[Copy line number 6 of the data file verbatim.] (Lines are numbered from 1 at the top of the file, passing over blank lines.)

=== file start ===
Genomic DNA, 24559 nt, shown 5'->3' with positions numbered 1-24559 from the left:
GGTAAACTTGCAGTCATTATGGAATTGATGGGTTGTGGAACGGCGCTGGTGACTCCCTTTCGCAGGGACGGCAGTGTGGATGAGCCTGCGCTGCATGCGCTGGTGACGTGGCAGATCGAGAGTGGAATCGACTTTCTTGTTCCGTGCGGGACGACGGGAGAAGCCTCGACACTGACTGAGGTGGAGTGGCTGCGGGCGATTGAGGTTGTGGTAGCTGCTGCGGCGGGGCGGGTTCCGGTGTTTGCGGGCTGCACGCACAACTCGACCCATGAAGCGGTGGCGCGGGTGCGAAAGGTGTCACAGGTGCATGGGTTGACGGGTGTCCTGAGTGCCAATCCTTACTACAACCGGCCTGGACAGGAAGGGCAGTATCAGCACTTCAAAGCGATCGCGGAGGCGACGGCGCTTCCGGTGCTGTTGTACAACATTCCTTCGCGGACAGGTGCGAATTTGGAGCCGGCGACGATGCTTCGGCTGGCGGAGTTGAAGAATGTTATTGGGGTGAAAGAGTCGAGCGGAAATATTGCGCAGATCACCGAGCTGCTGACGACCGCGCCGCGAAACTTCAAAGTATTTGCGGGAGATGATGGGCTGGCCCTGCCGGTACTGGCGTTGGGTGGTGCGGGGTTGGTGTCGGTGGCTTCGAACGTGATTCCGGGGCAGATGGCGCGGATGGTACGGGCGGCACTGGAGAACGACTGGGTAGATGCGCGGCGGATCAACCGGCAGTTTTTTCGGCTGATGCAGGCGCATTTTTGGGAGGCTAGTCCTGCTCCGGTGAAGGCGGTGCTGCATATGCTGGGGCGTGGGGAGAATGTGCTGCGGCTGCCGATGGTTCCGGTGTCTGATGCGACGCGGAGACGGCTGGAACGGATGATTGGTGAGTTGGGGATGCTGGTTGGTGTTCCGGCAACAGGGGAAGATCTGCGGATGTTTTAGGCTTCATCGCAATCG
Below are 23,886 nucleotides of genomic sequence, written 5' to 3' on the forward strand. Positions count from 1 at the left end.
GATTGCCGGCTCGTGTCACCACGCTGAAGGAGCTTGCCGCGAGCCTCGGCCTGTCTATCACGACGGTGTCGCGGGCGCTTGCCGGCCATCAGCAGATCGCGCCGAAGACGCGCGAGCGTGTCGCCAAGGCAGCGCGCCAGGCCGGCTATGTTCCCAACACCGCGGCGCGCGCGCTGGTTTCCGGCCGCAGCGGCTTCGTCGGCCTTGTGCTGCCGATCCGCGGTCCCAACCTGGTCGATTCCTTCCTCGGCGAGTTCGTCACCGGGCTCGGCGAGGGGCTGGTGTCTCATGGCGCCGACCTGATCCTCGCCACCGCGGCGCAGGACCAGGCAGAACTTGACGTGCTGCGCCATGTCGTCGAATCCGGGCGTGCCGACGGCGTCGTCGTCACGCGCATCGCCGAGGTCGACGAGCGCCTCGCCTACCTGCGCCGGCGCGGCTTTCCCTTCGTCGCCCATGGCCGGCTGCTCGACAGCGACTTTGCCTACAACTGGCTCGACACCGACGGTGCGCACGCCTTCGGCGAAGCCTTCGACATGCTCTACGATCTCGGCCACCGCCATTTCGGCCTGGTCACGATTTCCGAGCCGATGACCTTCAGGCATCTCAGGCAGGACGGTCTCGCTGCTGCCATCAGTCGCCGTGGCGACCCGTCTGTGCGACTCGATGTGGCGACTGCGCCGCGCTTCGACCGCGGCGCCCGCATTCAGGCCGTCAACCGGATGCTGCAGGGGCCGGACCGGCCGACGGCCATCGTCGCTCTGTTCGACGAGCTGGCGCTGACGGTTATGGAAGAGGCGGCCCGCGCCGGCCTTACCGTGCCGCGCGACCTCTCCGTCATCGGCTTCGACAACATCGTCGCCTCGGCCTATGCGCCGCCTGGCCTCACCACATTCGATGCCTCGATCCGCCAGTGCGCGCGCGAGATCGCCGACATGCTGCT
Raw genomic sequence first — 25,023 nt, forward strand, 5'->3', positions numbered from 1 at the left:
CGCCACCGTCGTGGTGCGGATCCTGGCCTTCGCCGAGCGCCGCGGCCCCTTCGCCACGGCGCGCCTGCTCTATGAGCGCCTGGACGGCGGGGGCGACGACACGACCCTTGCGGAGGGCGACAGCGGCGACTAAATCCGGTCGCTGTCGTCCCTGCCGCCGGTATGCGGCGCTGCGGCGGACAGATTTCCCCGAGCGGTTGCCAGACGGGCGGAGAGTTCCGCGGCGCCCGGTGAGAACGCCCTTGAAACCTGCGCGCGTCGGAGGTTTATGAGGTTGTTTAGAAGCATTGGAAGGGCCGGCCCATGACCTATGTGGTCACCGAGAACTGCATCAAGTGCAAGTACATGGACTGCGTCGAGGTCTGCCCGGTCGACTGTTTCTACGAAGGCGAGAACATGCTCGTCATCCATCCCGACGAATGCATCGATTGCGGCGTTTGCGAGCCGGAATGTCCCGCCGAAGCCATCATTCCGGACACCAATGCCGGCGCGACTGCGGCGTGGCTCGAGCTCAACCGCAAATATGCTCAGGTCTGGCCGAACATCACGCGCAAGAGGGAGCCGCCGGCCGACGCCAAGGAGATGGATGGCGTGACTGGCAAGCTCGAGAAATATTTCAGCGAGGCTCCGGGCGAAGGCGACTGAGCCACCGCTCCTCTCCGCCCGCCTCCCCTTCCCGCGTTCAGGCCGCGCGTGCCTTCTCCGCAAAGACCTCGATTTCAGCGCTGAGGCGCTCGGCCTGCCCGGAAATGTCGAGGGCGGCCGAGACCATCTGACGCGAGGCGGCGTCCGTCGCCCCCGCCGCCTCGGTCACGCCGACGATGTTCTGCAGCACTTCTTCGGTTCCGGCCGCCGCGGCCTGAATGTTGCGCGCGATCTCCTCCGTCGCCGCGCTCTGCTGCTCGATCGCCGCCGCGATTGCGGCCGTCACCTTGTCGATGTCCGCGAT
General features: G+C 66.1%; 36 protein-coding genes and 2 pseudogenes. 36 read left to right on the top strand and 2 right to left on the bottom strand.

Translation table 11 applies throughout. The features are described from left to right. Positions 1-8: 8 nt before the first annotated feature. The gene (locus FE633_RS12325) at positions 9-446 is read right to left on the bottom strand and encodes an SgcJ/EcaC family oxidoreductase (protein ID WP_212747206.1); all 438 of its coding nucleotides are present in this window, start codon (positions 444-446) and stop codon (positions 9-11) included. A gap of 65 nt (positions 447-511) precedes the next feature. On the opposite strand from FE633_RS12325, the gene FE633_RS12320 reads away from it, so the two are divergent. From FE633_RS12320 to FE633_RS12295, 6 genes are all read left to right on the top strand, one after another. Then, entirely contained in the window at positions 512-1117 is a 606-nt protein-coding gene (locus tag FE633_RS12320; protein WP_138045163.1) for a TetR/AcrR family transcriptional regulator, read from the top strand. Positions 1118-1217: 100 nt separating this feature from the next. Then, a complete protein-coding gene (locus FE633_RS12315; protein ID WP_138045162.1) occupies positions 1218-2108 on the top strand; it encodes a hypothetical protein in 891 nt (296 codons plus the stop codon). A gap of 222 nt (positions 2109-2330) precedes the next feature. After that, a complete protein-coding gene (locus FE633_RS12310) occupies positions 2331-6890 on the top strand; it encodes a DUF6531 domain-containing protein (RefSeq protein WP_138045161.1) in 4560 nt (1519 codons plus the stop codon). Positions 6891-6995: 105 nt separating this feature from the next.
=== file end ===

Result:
CGCCACCGTCGTGGTGCGGATCCTGGCCTTCGCCGAGCGCCGCGGCCCCTTCGCCACGGCGCGCCTGCTCTATGAGCGCCTGGACGGCGGGGGCGACGACACGACCCTTGCGGAGGGCGACAGCGGCGACTAAATCCGGTCGCTGTCGTCCCTGCCGCCGGTATGCGGCGCTGCGGCGGACAGATTTCCCCGAGCGGTTGCCAGACGGGCGGAGAGTTCCGCGGCGCCCGGTGAGAACGCCCTTGAAACCTGCGCGCGTCGGAGGTTTATGAGGTTGTTTAGAAGCATTGGAAGGGCCGGCCCATGACCTATGTGGTCACCGAGAACTGCATCAAGTGCAAGTACATGGACTGCGTCGAGGTCTGCCCGGTCGACTGTTTCTACGAAGGCGAGAACATGCTCGTCATCCATCCCGACGAATGCATCGATTGCGGCGTTTGCGAGCCGGAATGTCCCGCCGAAGCCATCATTCCGGACACCAATGCCGGCGCGACTGCGGCGTGGCTCGAGCTCAACCGCAAATATGCTCAGGTCTGGCCGAACATCACGCGCAAGAGGGAGCCGCCGGCCGACGCCAAGGAGATGGATGGCGTGACTGGCAAGCTCGAGAAATATTTCAGCGAGGCTCCGGGCGAAGGCGACTGAGCCACCGCTCCTCTCCGCCCGCCTCCCCTTCCCGCGTTCAGGCCGCGCGTGCCTTCTCCGCAAAGACCTCGATTTCAGCGCTGAGGCGCTCGGCCTGCCCGGAAATGTCGAGGGCGGCCGAGACCATCTGACGCGAGGCGGCGTCCGTCGCCCCCGCCGCCTCGGTCACGCCGACGATGTTCTGCAGCACTTCTTCGGTTCCGGCCGCCGCGGCCTGAATGTTGCGCGCGATCTCCTCCGTCGCCGCGCTCTGCTGCTCGATCGCCGCCGCGATTGCGGCCGTCACCTTGTCGATGTCCGCGAT